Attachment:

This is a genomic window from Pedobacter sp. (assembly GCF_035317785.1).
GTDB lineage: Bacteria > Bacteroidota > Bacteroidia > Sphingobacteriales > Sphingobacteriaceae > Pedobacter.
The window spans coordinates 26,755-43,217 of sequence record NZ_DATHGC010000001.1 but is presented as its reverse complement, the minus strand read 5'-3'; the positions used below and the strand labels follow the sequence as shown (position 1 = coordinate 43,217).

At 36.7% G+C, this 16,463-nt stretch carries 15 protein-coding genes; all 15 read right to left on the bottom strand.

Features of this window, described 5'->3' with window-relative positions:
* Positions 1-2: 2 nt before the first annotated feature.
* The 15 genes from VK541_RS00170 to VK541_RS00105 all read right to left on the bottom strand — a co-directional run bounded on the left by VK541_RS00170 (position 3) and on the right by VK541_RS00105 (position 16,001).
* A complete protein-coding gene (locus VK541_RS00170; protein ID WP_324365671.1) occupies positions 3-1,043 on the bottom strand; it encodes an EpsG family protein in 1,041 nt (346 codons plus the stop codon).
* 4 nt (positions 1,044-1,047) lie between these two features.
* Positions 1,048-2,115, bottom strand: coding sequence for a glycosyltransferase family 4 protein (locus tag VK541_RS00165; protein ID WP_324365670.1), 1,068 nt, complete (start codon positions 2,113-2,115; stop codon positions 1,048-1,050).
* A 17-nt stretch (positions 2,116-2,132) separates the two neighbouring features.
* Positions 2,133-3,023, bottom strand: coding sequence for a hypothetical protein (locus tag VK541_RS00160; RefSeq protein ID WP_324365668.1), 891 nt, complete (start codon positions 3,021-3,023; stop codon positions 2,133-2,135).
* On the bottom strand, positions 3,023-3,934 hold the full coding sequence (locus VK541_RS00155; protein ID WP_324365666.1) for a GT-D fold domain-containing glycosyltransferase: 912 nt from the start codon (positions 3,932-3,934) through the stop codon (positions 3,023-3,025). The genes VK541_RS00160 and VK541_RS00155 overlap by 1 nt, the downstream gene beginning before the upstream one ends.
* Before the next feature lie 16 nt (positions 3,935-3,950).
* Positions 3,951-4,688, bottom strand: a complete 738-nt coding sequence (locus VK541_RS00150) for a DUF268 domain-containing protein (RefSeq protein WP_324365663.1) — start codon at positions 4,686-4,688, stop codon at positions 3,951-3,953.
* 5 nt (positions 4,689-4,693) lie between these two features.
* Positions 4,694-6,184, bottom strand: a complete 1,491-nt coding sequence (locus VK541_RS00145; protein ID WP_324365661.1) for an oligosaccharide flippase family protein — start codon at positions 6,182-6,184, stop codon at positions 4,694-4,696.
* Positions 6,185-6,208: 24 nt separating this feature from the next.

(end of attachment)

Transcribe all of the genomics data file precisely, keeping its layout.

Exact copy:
This is a genomic window from Pedobacter sp. (assembly GCF_035317785.1).
GTDB lineage: Bacteria > Bacteroidota > Bacteroidia > Sphingobacteriales > Sphingobacteriaceae > Pedobacter.
The window spans coordinates 26,755-43,217 of sequence record NZ_DATHGC010000001.1 but is presented as its reverse complement, the minus strand read 5'-3'; the positions used below and the strand labels follow the sequence as shown (position 1 = coordinate 43,217).

At 36.7% G+C, this 16,463-nt stretch carries 15 protein-coding genes; all 15 read right to left on the bottom strand.

Features of this window, described 5'->3' with window-relative positions:
* Positions 1-2: 2 nt before the first annotated feature.
* The 15 genes from VK541_RS00170 to VK541_RS00105 all read right to left on the bottom strand — a co-directional run bounded on the left by VK541_RS00170 (position 3) and on the right by VK541_RS00105 (position 16,001).
* A complete protein-coding gene (locus VK541_RS00170; protein ID WP_324365671.1) occupies positions 3-1,043 on the bottom strand; it encodes an EpsG family protein in 1,041 nt (346 codons plus the stop codon).
* 4 nt (positions 1,044-1,047) lie between these two features.
* Positions 1,048-2,115, bottom strand: coding sequence for a glycosyltransferase family 4 protein (locus tag VK541_RS00165; protein ID WP_324365670.1), 1,068 nt, complete (start codon positions 2,113-2,115; stop codon positions 1,048-1,050).
* A 17-nt stretch (positions 2,116-2,132) separates the two neighbouring features.
* Positions 2,133-3,023, bottom strand: coding sequence for a hypothetical protein (locus tag VK541_RS00160; RefSeq protein ID WP_324365668.1), 891 nt, complete (start codon positions 3,021-3,023; stop codon positions 2,133-2,135).
* On the bottom strand, positions 3,023-3,934 hold the full coding sequence (locus VK541_RS00155; protein ID WP_324365666.1) for a GT-D fold domain-containing glycosyltransferase: 912 nt from the start codon (positions 3,932-3,934) through the stop codon (positions 3,023-3,025). The genes VK541_RS00160 and VK541_RS00155 overlap by 1 nt, the downstream gene beginning before the upstream one ends.
* Before the next feature lie 16 nt (positions 3,935-3,950).
* Positions 3,951-4,688, bottom strand: a complete 738-nt coding sequence (locus VK541_RS00150) for a DUF268 domain-containing protein (RefSeq protein WP_324365663.1) — start codon at positions 4,686-4,688, stop codon at positions 3,951-3,953.
* 5 nt (positions 4,689-4,693) lie between these two features.
* Positions 4,694-6,184, bottom strand: a complete 1,491-nt coding sequence (locus VK541_RS00145; protein ID WP_324365661.1) for an oligosaccharide flippase family protein — start codon at positions 6,182-6,184, stop codon at positions 4,694-4,696.
* Positions 6,185-6,208: 24 nt separating this feature from the next.